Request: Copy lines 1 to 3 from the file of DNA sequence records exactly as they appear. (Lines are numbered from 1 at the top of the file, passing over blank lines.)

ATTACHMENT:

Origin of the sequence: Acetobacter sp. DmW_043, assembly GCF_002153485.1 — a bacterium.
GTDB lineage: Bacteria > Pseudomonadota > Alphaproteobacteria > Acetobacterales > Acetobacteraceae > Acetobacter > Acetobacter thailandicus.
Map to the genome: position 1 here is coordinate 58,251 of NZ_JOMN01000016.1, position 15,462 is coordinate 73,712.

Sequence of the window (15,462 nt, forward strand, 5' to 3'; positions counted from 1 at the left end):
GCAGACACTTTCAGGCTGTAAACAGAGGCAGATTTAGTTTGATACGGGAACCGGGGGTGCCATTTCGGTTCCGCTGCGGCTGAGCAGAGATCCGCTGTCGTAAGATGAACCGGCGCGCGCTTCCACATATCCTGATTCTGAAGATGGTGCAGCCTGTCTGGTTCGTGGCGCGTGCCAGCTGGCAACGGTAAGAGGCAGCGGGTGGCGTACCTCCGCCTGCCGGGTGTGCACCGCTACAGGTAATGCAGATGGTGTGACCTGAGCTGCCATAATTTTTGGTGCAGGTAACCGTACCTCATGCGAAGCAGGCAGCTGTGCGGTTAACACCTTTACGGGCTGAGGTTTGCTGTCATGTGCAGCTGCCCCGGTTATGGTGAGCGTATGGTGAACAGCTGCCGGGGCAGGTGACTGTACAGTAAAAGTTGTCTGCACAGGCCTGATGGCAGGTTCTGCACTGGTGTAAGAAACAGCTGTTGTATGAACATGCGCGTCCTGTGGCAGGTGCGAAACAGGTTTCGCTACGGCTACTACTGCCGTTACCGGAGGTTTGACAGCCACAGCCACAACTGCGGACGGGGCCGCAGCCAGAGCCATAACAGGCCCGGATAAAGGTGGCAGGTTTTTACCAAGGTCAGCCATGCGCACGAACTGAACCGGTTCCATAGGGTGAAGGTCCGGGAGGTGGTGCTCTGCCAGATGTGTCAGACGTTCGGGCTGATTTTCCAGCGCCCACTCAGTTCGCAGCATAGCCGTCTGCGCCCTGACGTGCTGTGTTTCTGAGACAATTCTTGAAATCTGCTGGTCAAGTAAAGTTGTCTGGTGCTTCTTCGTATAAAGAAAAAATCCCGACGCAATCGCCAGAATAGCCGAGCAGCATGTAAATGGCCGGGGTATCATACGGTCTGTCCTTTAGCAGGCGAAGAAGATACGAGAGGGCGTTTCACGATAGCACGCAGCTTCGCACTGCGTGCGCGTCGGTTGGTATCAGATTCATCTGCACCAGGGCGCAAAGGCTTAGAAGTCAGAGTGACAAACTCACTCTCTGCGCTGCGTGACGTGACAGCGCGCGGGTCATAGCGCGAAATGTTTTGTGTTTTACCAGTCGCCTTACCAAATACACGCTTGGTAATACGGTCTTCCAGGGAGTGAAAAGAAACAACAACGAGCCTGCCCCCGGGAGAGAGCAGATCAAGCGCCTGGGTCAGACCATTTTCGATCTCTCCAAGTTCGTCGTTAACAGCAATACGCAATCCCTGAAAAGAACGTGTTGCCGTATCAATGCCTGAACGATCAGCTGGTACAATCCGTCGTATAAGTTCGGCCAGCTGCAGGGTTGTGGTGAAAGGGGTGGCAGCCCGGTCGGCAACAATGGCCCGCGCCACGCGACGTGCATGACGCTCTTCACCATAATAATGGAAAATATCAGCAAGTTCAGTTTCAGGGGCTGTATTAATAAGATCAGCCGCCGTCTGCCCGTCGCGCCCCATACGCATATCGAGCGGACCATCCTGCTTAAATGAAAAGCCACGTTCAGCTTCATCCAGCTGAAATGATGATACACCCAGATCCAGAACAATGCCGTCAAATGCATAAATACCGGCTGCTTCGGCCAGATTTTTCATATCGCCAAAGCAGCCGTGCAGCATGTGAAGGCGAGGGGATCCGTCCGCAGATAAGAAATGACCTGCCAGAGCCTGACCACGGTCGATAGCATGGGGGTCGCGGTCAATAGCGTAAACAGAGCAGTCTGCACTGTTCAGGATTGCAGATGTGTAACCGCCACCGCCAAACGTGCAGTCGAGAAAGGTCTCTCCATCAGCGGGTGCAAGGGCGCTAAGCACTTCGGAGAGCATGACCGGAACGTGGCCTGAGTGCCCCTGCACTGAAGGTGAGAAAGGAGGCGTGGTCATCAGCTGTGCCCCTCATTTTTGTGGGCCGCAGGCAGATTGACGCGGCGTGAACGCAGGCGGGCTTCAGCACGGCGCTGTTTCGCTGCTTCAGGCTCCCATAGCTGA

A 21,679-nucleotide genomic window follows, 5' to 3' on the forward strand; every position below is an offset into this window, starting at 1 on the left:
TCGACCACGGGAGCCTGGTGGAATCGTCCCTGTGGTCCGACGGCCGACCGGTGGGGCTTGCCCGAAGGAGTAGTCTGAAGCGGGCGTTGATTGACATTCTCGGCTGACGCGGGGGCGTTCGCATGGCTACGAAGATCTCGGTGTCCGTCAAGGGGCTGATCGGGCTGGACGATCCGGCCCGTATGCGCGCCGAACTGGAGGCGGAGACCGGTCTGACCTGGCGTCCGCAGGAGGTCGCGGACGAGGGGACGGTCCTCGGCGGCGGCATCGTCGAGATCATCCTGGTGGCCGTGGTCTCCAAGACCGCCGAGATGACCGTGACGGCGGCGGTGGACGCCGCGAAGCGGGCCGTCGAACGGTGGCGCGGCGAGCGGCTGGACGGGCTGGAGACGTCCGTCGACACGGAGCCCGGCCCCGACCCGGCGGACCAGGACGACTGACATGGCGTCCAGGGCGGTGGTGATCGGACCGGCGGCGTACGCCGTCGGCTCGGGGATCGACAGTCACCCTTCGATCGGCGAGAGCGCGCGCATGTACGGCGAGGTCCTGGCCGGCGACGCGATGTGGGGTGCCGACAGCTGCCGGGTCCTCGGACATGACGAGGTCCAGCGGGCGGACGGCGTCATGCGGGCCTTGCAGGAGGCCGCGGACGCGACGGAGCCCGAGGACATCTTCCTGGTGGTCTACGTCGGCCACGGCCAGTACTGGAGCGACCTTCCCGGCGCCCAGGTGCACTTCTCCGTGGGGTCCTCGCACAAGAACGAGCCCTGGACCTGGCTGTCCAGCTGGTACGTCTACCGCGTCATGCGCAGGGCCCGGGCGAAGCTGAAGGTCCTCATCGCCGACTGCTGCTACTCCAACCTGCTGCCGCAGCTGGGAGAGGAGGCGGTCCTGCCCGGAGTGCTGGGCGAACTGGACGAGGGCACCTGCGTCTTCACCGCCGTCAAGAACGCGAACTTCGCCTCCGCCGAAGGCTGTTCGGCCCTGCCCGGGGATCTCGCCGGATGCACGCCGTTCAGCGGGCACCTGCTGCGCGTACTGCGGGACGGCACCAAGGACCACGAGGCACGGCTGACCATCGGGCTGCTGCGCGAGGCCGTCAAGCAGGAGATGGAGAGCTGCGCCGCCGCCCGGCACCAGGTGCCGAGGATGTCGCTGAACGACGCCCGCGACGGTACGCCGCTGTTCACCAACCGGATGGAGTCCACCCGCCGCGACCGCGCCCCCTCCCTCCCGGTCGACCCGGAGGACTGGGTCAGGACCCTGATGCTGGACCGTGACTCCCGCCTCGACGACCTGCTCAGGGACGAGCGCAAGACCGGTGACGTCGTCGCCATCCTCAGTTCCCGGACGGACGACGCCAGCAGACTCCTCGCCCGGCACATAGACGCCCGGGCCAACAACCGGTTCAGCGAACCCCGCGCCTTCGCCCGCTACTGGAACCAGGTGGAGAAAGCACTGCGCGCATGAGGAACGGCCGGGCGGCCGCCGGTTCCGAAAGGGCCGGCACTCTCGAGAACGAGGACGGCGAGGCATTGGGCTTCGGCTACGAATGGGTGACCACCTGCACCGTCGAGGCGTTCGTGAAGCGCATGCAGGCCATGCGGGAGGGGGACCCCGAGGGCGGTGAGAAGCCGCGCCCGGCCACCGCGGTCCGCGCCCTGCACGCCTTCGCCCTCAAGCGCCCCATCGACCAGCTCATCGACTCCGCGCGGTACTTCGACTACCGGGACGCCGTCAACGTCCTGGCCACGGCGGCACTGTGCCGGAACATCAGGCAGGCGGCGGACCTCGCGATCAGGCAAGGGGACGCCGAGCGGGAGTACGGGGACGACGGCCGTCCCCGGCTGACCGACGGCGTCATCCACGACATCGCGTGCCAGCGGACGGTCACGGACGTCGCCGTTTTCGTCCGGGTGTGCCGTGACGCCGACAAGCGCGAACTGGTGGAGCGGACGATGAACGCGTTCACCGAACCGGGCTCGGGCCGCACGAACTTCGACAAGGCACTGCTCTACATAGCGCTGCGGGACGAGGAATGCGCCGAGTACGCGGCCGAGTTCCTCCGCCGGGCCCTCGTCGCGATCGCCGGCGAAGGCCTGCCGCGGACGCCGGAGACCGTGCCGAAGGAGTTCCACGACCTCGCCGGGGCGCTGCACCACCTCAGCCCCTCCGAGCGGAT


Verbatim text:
Origin of the sequence: Acetobacter sp. DmW_043, assembly GCF_002153485.1 — a bacterium.
GTDB lineage: Bacteria > Pseudomonadota > Alphaproteobacteria > Acetobacterales > Acetobacteraceae > Acetobacter > Acetobacter thailandicus.
Map to the genome: position 1 here is coordinate 58,251 of NZ_JOMN01000016.1, position 15,462 is coordinate 73,712.